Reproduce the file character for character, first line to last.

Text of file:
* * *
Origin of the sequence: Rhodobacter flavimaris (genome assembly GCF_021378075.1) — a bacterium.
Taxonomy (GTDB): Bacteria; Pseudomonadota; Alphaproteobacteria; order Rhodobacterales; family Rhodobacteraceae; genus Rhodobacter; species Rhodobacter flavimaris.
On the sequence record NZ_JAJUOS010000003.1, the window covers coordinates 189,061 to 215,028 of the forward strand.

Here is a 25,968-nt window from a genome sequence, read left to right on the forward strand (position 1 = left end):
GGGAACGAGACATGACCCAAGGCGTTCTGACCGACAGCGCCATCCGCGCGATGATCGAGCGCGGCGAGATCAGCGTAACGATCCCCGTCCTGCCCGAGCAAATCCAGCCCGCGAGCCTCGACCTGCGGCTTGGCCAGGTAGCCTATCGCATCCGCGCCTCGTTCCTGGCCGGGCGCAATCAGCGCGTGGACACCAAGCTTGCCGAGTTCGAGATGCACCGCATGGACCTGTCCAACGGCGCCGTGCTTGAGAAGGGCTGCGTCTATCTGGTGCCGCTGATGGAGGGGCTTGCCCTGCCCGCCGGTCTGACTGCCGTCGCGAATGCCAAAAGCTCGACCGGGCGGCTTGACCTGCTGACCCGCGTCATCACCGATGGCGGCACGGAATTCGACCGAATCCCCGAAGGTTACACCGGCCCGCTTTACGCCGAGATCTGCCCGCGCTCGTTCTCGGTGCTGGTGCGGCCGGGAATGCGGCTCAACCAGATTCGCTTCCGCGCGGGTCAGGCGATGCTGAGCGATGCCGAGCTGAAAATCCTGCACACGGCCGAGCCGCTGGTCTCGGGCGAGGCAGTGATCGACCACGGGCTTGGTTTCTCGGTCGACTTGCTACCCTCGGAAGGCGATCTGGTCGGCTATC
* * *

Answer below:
Origin of the sequence: Rhodobacter flavimaris (genome assembly GCF_021378075.1) — a bacterium.
Taxonomy (GTDB): Bacteria; Pseudomonadota; Alphaproteobacteria; order Rhodobacterales; family Rhodobacteraceae; genus Rhodobacter; species Rhodobacter flavimaris.
On the sequence record NZ_JAJUOS010000003.1, the window covers coordinates 189,061 to 215,028 of the forward strand.

Here is a 25,968-nt window from a genome sequence, read left to right on the forward strand (position 1 = left end):
GGGAACGAGACATGACCCAAGGCGTTCTGACCGACAGCGCCATCCGCGCGATGATCGAGCGCGGCGAGATCAGCGTAACGATCCCCGTCCTGCCCGAGCAAATCCAGCCCGCGAGCCTCGACCTGCGGCTTGGCCAGGTAGCCTATCGCATCCGCGCCTCGTTCCTGGCCGGGCGCAATCAGCGCGTGGACACCAAGCTTGCCGAGTTCGAGATGCACCGCATGGACCTGTCCAACGGCGCCGTGCTTGAGAAGGGCTGCGTCTATCTGGTGCCGCTGATGGAGGGGCTTGCCCTGCCCGCCGGTCTGACTGCCGTCGCGAATGCCAAAAGCTCGACCGGGCGGCTTGACCTGCTGACCCGCGTCATCACCGATGGCGGCACGGAATTCGACCGAATCCCCGAAGGTTACACCGGCCCGCTTTACGCCGAGATCTGCCCGCGCTCGTTCTCGGTGCTGGTGCGGCCGGGAATGCGGCTCAACCAGATTCGCTTCCGCGCGGGTCAGGCGATGCTGAGCGATGCCGAGCTGAAAATCCTGCACACGGCCGAGCCGCTGGTCTCGGGCGAGGCAGTGATCGACCACGGGCTTGGTTTCTCGGTCGACTTGCTACCCTCGGAAGGCGATCTGGTCGGCTATC